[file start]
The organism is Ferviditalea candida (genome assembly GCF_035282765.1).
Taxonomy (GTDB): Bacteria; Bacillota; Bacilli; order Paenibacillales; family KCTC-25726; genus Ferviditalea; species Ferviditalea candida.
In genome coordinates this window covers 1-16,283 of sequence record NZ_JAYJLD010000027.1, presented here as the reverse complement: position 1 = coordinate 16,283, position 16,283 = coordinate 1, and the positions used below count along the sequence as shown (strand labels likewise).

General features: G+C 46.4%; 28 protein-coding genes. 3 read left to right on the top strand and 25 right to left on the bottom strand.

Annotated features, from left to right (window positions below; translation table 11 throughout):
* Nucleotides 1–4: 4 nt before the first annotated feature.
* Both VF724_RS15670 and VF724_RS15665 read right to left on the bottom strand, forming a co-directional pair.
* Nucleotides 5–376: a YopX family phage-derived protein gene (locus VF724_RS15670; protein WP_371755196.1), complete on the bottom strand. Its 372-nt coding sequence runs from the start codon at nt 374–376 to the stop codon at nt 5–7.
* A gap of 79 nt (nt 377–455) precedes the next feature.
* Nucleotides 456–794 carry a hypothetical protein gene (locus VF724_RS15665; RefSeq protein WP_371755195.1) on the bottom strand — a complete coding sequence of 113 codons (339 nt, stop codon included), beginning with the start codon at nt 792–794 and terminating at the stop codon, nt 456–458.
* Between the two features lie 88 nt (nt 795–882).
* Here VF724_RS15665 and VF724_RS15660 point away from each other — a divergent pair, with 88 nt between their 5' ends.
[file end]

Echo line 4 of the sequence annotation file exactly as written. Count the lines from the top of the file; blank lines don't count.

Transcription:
General features: G+C 46.4%; 28 protein-coding genes. 3 read left to right on the top strand and 25 right to left on the bottom strand.